- by Amelia T.
- June 26, 2011
We heard a lot about TSA last fall, when the decision to install “enhanced” security technologies and more extensive searches left people asking whether full-body scans or pat-downs constituted an invasion of privacy, and whether the potential discomfort or embarrassment they might cause was worth the public security benefits. Many people alleged that the innovations were too uncomfortable and invasive, and questioned whether people truly consented when they bought their airline ticket.
The hubbub about scans and searches has mostly died down. But TSA continues to humiliate people as they go through airport security. A woman, Jean Weber, filed a complaint with the Department of Homeland Security, alleging that her 95-year-old mother was asked to remove her soiled adult diaper as security officials completed their pat-down. Weber’s mother was flying to Michigan to be with her family during the last stages of leukemia, and was traveling through the airport in a wheelchair because she could not walk. She was detained and searched extensively, but during the search, officials say that “they felt something suspicious on (her mother’s) leg and they couldn’t determine what it was.” They then asked the mother and daughter to leave, remove the mother’s adult diaper, and return to complete the search.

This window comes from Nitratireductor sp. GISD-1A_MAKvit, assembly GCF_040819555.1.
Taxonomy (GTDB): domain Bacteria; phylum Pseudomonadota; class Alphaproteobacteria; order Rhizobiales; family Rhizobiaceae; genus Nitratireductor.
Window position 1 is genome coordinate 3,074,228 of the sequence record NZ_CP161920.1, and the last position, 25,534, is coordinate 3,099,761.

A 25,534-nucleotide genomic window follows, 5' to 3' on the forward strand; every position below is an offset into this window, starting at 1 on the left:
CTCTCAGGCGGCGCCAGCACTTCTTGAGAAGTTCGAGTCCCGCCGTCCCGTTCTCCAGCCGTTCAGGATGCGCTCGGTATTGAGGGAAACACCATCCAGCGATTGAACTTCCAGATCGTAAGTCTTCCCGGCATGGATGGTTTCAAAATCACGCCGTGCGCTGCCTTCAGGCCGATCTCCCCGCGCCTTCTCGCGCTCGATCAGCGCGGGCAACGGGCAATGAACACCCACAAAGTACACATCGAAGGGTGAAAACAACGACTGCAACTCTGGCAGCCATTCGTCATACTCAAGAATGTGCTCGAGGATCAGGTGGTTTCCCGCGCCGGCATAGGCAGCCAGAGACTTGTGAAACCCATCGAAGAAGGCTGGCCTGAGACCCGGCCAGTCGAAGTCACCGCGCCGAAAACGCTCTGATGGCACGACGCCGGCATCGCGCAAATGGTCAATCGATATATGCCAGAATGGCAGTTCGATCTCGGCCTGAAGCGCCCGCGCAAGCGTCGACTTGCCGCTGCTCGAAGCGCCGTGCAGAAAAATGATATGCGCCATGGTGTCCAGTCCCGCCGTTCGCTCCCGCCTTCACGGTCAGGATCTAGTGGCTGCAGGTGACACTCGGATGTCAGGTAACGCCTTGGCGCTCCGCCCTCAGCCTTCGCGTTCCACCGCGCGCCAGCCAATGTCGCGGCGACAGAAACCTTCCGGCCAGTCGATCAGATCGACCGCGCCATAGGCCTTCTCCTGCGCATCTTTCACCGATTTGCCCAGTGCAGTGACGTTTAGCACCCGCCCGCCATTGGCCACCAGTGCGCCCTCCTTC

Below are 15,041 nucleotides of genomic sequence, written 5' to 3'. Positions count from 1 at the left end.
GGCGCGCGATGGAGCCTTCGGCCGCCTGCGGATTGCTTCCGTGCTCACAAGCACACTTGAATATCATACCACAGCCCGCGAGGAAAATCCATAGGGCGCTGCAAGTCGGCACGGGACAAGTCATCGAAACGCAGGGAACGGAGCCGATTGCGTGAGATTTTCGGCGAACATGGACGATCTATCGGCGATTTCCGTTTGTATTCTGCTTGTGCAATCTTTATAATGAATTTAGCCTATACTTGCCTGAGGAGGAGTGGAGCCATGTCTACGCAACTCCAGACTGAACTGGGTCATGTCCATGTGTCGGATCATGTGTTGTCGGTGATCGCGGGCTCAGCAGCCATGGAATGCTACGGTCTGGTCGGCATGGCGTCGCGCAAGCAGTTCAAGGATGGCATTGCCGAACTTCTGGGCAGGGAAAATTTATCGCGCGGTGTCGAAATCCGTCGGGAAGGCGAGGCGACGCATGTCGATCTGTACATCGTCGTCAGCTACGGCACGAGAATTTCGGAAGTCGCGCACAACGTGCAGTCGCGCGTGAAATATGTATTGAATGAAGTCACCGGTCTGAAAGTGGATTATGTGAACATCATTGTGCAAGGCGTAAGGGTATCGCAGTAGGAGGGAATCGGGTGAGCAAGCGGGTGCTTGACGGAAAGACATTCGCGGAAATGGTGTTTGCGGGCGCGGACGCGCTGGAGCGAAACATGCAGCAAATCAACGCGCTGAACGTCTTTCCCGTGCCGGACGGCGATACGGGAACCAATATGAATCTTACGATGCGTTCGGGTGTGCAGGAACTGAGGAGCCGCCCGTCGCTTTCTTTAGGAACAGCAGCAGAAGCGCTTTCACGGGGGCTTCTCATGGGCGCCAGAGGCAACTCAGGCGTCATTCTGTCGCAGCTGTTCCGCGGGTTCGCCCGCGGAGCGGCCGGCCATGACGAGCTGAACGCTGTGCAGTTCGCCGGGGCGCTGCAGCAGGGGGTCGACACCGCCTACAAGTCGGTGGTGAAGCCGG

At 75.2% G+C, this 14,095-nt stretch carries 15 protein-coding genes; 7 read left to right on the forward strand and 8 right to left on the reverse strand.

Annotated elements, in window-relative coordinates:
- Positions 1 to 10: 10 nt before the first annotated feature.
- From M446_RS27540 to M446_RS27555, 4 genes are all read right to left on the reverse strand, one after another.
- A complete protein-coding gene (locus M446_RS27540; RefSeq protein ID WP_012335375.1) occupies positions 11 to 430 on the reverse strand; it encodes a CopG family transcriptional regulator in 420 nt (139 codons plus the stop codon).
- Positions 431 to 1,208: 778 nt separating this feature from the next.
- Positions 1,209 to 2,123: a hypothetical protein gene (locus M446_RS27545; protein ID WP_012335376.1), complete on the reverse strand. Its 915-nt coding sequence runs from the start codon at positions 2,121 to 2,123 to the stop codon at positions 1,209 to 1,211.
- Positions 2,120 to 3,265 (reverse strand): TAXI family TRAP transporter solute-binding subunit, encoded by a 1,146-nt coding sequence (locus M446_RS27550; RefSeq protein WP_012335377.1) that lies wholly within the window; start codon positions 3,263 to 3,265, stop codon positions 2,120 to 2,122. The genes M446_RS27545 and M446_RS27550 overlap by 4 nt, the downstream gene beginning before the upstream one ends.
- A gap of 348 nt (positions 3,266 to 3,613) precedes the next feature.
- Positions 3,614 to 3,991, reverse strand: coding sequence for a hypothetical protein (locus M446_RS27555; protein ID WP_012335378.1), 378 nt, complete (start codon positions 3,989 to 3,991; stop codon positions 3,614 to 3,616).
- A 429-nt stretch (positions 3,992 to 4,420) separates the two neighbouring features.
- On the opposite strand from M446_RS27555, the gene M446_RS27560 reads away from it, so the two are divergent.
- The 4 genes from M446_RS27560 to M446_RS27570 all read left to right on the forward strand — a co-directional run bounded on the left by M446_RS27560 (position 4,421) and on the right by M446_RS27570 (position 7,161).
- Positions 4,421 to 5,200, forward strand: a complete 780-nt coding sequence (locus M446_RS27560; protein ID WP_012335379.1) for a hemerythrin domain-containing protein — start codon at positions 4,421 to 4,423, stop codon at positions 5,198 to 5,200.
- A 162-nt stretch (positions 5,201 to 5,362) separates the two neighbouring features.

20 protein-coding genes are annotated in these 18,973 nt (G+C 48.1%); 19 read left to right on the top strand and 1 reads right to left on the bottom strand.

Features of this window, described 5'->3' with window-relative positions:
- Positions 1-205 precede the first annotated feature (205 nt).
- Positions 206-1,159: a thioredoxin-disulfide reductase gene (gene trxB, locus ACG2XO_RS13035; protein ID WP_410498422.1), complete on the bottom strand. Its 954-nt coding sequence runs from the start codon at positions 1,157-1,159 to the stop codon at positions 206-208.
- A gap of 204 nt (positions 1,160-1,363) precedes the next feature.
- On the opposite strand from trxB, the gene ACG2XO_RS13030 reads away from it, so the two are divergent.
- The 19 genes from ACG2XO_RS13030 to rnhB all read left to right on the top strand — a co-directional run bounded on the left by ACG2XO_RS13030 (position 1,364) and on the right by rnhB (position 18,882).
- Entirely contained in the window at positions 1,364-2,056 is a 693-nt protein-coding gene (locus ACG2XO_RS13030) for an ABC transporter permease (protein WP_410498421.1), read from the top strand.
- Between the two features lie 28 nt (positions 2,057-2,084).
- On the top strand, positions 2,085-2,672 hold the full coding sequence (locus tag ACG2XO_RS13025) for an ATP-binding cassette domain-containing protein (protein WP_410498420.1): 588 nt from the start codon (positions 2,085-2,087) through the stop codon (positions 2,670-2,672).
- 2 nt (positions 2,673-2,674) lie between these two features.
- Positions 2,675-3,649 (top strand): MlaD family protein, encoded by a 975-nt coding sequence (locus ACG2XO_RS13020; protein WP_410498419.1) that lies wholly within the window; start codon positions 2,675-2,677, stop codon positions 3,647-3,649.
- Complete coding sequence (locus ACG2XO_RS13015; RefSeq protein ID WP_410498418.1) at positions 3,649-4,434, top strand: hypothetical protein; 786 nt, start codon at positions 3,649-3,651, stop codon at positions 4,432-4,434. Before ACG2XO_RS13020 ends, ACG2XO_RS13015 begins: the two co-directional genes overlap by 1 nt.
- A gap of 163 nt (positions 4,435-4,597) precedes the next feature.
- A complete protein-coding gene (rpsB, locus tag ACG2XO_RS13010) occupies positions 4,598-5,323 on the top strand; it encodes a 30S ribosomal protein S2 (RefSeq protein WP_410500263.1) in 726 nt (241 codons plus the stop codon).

Understandably, Weber and her mother described the 45-minute ordeal as traumatic. ”Here is my mother, 95 years old, 105 pounds, barely able to stand, and then this,” said Weber. But TSA defended its employees’ actions.
“Wheelchairs trigger certain protocols, including pat-downs and possible swabbing for explosives,” said Sari Koshetz, a spokeswoman for TSA. ”The TSA works with passengers to resolve any security alarms in a respectful and sensitive manner.”
Weber, however, wants less invasive security methods for elderly people who are unable to walk through the security gates. ”Nobody should feel the way I felt that day,” she explained. “I’m not angry. The rules need to be changed.”
Protecting air travelers is one thing, but did security officials really need to humiliate a 95-year-old cancer patient and her daughter? This situation is far more clear-cut than debates over pat-downs and full-body scans: for people who are elderly or infirm, there need to be different rules, or at least machines that are capable of determining that even though a wheelchair is made of metal, it is not an explosive.
After all, as Weber said, “I’m not one to make waves, but dadgummit, this is wrong. People need to know. Next time it could be you.”